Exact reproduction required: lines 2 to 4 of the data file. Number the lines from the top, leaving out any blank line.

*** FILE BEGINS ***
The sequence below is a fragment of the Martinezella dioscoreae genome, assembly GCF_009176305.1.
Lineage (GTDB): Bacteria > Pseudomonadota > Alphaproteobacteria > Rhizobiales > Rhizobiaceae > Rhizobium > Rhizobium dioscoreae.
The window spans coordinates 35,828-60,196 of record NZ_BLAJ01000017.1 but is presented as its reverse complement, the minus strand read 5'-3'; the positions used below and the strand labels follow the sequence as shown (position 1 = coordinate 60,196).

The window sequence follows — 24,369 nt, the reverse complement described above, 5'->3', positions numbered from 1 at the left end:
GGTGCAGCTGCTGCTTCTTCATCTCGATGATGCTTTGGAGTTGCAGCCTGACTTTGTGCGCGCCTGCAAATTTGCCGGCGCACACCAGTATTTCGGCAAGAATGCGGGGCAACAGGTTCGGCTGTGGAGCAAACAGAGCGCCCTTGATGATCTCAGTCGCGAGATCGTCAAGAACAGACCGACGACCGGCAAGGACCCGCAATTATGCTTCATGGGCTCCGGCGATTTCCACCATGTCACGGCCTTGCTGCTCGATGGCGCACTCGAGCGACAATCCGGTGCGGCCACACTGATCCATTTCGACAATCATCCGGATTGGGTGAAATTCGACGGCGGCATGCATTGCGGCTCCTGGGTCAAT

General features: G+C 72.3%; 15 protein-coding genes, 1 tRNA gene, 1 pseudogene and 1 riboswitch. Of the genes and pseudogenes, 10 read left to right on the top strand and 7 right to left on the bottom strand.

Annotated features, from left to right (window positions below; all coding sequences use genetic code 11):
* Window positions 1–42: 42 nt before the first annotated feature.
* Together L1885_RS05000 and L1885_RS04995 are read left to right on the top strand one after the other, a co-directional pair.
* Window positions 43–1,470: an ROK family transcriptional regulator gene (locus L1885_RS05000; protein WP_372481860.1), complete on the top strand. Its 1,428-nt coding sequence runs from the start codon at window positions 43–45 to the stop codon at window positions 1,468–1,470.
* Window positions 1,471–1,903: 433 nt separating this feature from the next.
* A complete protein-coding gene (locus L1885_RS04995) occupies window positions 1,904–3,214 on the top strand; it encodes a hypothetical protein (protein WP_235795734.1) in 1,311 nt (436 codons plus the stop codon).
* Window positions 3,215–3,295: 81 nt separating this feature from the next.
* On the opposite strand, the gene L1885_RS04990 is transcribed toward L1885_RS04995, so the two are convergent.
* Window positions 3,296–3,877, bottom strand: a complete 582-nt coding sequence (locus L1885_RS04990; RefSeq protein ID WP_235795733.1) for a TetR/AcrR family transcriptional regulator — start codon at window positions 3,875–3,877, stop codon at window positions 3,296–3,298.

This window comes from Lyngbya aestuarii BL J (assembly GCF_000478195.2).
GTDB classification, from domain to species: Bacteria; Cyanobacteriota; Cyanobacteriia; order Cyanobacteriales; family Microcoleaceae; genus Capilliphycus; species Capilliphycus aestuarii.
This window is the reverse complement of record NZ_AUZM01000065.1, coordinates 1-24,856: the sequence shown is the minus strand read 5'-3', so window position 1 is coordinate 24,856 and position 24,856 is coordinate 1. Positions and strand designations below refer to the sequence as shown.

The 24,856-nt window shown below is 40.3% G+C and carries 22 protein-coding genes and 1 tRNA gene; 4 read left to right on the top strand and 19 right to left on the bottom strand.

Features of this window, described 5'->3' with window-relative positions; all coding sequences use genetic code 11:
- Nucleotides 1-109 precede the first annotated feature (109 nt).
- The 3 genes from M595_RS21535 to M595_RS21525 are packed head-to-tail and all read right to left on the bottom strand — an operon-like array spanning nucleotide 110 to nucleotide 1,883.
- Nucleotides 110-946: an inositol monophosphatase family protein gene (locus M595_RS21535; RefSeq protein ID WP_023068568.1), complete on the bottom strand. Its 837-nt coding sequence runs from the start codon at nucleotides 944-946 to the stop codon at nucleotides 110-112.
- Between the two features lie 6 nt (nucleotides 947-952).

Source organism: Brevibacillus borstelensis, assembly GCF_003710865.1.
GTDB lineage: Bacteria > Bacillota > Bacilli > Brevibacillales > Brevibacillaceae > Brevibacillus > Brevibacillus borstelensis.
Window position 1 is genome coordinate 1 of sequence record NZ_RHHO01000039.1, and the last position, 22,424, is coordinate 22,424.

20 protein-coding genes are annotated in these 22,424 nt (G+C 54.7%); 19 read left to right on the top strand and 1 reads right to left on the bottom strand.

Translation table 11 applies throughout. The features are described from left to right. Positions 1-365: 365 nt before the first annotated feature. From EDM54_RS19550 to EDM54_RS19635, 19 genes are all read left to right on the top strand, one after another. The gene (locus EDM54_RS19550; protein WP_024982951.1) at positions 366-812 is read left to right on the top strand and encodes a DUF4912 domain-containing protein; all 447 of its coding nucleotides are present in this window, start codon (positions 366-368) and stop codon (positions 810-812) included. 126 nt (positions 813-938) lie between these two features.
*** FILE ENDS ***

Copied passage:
Lineage (GTDB): Bacteria > Pseudomonadota > Alphaproteobacteria > Rhizobiales > Rhizobiaceae > Rhizobium > Rhizobium dioscoreae.
The window spans coordinates 35,828-60,196 of record NZ_BLAJ01000017.1 but is presented as its reverse complement, the minus strand read 5'-3'; the positions used below and the strand labels follow the sequence as shown (position 1 = coordinate 60,196).

The window sequence follows — 24,369 nt, the reverse complement described above, 5'->3', positions numbered from 1 at the left end: